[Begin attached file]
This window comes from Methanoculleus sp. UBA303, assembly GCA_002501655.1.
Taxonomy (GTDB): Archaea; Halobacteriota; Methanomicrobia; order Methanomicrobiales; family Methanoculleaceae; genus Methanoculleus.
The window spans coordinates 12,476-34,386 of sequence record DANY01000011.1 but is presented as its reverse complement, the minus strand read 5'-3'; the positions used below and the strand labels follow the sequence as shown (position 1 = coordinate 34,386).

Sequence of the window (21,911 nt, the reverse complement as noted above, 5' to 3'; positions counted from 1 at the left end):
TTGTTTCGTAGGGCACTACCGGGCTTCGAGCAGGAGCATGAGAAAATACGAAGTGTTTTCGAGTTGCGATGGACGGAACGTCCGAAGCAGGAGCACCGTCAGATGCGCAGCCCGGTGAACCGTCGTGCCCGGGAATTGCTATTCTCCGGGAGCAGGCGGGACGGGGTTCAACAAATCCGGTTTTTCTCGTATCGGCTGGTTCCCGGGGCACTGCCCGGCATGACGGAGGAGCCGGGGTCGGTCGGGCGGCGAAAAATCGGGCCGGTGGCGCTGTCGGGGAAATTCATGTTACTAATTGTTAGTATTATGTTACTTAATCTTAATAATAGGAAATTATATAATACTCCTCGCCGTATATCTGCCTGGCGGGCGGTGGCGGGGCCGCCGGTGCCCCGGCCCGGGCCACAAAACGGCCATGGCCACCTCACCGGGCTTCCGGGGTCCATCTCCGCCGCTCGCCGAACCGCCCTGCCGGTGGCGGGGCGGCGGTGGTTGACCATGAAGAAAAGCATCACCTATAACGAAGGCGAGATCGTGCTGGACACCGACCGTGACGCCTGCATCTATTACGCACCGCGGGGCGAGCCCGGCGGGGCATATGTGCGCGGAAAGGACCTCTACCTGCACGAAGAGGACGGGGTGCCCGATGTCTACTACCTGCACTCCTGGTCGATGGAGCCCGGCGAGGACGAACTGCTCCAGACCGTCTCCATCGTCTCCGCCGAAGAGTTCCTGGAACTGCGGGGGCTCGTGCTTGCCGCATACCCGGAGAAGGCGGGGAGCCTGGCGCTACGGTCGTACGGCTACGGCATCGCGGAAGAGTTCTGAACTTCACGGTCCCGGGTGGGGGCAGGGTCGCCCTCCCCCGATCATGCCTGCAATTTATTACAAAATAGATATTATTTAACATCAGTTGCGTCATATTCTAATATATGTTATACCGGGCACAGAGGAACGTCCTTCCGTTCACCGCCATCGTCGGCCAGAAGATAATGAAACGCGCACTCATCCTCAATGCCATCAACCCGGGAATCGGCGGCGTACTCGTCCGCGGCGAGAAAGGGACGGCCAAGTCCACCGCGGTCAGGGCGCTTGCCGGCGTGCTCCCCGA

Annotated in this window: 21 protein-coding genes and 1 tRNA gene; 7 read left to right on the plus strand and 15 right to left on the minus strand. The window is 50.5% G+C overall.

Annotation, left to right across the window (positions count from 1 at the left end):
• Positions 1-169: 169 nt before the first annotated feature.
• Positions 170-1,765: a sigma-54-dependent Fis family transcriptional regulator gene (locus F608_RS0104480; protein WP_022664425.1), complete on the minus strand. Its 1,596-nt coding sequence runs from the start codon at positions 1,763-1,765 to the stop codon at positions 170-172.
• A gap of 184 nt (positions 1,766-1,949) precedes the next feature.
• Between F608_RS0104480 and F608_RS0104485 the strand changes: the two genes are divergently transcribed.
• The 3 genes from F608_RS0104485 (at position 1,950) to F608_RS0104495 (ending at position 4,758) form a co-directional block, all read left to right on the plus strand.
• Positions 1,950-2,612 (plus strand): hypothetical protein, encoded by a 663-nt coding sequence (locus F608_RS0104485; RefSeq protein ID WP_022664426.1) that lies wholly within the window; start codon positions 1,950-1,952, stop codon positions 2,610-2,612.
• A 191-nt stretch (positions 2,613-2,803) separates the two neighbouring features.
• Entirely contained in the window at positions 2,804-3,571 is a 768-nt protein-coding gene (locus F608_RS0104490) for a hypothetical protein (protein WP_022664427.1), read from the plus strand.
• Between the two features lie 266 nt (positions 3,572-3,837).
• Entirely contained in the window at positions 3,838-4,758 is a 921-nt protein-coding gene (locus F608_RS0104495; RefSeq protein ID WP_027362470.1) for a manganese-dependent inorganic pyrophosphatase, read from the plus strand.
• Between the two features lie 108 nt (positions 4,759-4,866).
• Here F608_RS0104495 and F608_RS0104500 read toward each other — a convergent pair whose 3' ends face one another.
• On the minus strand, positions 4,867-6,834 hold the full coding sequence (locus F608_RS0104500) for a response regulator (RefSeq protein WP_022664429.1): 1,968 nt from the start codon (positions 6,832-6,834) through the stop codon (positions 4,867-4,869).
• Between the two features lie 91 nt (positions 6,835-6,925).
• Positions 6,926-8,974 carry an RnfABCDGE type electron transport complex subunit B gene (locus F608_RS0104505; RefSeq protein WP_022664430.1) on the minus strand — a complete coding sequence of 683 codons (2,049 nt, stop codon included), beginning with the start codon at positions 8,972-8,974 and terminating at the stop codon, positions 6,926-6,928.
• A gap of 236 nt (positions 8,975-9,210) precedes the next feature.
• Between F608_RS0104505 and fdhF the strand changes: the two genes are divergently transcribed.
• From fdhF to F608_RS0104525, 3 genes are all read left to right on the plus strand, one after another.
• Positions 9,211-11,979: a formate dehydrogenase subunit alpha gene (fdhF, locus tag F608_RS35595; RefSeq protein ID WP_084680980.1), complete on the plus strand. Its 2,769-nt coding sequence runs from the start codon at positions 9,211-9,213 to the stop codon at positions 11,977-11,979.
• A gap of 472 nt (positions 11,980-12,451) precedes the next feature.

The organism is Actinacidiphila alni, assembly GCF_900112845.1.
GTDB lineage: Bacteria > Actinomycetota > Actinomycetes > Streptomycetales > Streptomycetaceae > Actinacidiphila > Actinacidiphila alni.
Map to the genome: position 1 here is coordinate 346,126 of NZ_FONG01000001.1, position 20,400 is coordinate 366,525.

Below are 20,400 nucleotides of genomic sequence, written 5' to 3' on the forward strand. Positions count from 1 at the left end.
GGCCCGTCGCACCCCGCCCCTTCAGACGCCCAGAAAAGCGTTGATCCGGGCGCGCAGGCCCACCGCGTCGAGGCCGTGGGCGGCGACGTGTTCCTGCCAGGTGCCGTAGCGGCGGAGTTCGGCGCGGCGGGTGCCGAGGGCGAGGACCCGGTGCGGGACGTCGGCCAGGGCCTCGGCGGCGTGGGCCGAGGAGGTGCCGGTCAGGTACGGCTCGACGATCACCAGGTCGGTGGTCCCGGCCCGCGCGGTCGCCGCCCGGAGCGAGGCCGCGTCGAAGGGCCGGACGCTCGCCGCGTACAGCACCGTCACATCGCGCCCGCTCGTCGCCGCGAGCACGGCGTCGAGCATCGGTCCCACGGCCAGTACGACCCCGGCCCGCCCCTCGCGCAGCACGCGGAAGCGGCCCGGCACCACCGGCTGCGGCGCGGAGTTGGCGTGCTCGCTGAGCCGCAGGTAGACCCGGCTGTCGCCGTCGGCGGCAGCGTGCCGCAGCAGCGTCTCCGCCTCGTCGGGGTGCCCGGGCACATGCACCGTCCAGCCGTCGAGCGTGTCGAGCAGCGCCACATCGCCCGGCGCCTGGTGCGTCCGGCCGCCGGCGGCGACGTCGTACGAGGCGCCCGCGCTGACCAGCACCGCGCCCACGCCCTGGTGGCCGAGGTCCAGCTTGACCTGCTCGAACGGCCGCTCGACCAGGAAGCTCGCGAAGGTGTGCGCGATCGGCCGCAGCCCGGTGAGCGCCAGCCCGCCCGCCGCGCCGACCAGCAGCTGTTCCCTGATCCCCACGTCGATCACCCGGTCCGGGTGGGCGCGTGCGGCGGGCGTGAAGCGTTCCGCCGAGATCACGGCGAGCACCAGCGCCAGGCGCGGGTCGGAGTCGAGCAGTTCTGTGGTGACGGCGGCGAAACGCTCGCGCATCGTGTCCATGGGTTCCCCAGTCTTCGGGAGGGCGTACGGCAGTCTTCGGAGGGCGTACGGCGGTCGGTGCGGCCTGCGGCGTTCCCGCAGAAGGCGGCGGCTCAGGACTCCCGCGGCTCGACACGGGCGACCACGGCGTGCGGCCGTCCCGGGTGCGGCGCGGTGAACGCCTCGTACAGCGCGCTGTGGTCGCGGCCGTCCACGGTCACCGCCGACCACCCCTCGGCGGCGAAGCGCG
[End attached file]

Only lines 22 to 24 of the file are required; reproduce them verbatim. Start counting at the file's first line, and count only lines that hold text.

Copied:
• Positions 6,926-8,974 carry an RnfABCDGE type electron transport complex subunit B gene (locus F608_RS0104505; RefSeq protein WP_022664430.1) on the minus strand — a complete coding sequence of 683 codons (2,049 nt, stop codon included), beginning with the start codon at positions 8,972-8,974 and terminating at the stop codon, positions 6,926-6,928.
• A gap of 236 nt (positions 8,975-9,210) precedes the next feature.
• Between F608_RS0104505 and fdhF the strand changes: the two genes are divergently transcribed.